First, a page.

Spending Time with Family as a Member of the LGBTQ Community


Originally published on Queersmatter.

I think oftentimes the LGBTQ community can seem like a different world. We have so much terminology and identities that many people are not educated on. This can make it hard when spending time with people who are not educated, such as family.

I live on a college campus, so spending time with family presents this whole other world. This other world gets even bigger when we bring in extended family. When you’re not out as a member of the LGBTQ community to family, spending time with them makes you have to hide that part of yourself. Here’s some advice if you are put in these situations.

1. Don’t feel pressured to come out.

As we always discuss, coming out is a personal decision that you should only do when you’re ready. Don’t feel that because you’re spending time with family that you don’t see often that you need to come out. Disclosing your identity is a really big step, and you should never feel pressured to do.

2. Don’t educate people if you’re not sure they want to learn.

While this can be hard to believe for those who are educated, not everyone is ready or interested in learning about the LGBTQ community. On the same token, not everyone wants to learn. While it may be very important to you, maybe even your passion, don’t assume that all of your family feels the same way.

3. Do share what you are comfortable with.

Sometimes when a family member asks you a question, you may be opted to answer with something that hints at your identity. For example, I minor in LGBTQ Studies, which is something that certainly hints at my identity. If you feel comfortable sharing things, by all means, don’t hide!

4. Don’t feel pressured to answer questions you don’t want to.

So who are you dating now? When am I getting grandkids? These are questions you might get if you haven’t seen family members in awhile, which can be very triggering to disclosing your identity. However, don’t feel like you need to. Simply say that you’re not dating anyone.

5. Do address situations that make you uncomfortable if you feel safe.

Even though not everyone is ready to be educated, if you feel safe enough, there’s no problem addressing situations that make you uncomfortable. These might include family members making offensive conflicts towards the LGBTQ community or using microagressions. If you feel like your relationship is strong enough, and that they’ll listen, you should question their remarks in these situations.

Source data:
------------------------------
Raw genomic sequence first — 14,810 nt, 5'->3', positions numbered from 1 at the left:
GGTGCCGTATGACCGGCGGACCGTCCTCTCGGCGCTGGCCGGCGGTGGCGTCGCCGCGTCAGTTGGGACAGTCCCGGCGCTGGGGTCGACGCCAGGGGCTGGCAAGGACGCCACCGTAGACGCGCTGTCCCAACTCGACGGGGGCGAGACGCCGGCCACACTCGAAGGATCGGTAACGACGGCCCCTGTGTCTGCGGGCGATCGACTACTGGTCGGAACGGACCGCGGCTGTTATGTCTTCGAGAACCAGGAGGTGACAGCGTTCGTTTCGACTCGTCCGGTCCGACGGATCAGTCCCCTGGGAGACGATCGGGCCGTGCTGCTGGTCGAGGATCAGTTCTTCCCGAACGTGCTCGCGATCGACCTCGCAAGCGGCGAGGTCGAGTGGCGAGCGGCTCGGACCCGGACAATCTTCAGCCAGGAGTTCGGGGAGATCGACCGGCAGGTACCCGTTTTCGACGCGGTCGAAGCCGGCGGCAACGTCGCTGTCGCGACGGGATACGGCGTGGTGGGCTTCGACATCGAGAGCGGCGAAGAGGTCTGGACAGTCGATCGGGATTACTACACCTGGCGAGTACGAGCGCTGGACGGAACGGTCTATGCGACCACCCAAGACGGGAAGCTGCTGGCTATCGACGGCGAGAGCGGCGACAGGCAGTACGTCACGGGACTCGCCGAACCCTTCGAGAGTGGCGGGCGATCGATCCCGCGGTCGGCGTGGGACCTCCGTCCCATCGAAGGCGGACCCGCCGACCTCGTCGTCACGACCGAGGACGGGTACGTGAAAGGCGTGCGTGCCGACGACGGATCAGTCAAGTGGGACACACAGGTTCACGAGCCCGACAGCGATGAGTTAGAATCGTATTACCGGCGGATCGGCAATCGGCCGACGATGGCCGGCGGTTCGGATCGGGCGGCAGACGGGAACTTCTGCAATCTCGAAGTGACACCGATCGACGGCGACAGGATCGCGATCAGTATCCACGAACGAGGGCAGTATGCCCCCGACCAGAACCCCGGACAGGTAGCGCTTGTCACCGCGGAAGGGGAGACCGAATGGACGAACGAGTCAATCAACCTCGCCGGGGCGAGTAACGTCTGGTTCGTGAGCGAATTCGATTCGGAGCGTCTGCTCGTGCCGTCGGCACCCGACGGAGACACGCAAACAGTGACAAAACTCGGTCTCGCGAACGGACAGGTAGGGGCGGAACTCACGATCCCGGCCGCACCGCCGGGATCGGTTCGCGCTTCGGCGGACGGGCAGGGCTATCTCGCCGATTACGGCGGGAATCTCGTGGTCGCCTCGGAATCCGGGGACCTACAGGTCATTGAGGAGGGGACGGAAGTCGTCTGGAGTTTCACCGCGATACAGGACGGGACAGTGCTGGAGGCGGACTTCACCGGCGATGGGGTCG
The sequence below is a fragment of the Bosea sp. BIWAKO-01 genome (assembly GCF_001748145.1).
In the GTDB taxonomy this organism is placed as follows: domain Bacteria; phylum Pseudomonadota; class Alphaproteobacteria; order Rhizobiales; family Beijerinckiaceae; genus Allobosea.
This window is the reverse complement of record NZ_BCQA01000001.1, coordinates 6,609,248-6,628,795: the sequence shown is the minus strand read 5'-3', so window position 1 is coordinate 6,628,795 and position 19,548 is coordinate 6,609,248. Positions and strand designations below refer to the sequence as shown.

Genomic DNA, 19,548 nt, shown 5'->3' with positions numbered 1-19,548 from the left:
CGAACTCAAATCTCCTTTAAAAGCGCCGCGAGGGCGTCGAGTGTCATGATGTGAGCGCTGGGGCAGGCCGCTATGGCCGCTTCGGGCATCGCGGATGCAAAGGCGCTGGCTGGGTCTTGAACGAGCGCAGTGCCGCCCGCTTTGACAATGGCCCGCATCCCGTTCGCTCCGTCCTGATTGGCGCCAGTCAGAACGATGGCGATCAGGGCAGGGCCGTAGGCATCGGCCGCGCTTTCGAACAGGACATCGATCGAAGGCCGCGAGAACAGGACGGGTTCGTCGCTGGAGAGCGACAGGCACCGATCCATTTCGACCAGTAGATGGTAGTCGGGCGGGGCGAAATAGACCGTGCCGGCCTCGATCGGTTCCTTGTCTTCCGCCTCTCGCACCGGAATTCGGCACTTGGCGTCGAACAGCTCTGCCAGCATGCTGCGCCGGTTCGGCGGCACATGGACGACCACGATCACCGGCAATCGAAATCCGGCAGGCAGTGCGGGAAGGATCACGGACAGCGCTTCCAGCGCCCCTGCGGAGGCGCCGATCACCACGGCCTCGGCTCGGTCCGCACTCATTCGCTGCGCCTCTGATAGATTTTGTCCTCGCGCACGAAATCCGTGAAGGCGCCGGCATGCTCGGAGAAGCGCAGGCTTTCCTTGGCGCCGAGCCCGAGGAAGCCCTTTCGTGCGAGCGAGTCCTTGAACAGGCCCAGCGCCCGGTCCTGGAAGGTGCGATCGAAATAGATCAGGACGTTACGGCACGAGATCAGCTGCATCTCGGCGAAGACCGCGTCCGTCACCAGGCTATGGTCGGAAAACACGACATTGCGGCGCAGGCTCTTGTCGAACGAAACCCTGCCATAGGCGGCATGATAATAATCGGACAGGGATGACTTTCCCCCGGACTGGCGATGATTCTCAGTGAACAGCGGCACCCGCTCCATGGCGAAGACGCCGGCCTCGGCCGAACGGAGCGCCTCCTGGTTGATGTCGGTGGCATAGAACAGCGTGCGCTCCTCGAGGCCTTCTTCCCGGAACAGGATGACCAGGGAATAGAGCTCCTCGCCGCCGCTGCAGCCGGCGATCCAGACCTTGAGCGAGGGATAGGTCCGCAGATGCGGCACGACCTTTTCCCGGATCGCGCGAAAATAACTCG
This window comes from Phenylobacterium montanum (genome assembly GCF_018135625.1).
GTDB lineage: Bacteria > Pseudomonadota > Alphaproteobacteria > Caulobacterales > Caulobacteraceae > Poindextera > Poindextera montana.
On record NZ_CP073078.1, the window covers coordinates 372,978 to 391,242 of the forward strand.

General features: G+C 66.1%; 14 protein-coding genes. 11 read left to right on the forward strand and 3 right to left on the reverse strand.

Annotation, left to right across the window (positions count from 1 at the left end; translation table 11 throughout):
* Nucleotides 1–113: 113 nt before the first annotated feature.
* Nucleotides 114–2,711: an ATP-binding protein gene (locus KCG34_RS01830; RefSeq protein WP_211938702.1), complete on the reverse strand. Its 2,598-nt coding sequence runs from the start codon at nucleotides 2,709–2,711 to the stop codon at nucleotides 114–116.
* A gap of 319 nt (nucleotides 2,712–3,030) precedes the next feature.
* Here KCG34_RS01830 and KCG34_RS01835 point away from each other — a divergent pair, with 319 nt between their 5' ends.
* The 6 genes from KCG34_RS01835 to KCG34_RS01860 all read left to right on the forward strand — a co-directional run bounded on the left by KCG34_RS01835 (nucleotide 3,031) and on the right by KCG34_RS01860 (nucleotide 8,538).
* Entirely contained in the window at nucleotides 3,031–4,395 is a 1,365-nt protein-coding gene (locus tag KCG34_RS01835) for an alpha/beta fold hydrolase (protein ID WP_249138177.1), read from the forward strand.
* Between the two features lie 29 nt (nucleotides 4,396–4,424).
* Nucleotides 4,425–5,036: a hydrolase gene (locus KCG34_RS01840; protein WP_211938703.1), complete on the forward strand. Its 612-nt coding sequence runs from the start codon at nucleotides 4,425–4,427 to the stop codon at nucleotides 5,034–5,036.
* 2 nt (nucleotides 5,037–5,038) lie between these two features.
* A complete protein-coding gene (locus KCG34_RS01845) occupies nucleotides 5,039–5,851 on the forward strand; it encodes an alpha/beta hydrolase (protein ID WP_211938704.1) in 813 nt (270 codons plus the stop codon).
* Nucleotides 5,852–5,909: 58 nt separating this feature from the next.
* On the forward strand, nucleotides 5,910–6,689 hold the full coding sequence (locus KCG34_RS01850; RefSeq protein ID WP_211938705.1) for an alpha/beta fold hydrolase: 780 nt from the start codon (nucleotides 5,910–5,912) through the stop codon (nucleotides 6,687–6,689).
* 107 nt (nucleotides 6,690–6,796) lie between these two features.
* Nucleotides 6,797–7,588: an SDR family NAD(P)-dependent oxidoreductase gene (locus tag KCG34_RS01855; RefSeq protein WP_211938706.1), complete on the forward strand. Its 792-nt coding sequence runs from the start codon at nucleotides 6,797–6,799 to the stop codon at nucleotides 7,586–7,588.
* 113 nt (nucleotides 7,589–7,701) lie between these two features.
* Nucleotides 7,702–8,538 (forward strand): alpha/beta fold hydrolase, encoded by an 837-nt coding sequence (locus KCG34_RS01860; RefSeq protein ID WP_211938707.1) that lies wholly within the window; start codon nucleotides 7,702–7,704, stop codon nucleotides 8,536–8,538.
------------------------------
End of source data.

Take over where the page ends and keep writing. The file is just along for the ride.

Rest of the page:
6. Don’t risk your safety.

That said, if you feel that certain actions or conversations will risk your safety, such as risking your relationship or support of a family member, it’s best not to risk it. Not everyone is open to talking about topics that surround the LGBTQ community, and if you’re not sure if your family member is, you should probably keep it to yourself.

7. Do take advantage of local facilities.

I’m writing this from Florida, where I’m on vacation visiting my grandmother, who I’m actually not out to. Spending time with my family is a little difficult because we don’t really talk about LGBTQ topics, which is something I really miss doing. In an attempt to find people who identify or enjoy talking about these things, after checking out a gay bar, I decided to try and find the local LGBT Center. I’m looking forward to participating in a discussion group and hanging out with people from there, even if it’s just for the night. Check out this site to find one near you.

 8. Don’t make it all about you.

While your LGBTQ identity may be a big part of you, it’s certainly not all of you. It’s no big deal if you don’t bring it up in conversation and just decide to talk about other things.

9. Do enjoy time with family.

Family time, especially vacations, can be a great time to make memories with your family. Try not to think too much about how much you need to share about your identity with your family and focus on enjoying yourself.

Family members can be hard to be around if you’re used to talking about the LGBTQ community and you’re family is not as educated as you are. Family time can get even more difficult if you are not out about your identity. However, don’t let this stop you from enjoying yourself and try to relax. I hope this helps you for next time you visit family, or just living with your family all the time!

Jessica Mahmoud is a Journalism major with a Lesbian, Gay, Bisexual, Transgender, Queer Studies minor. Her pronouns are she, her, hers, herself. As an aspiring activist, she hopes to use writing as an outlet to educate others.


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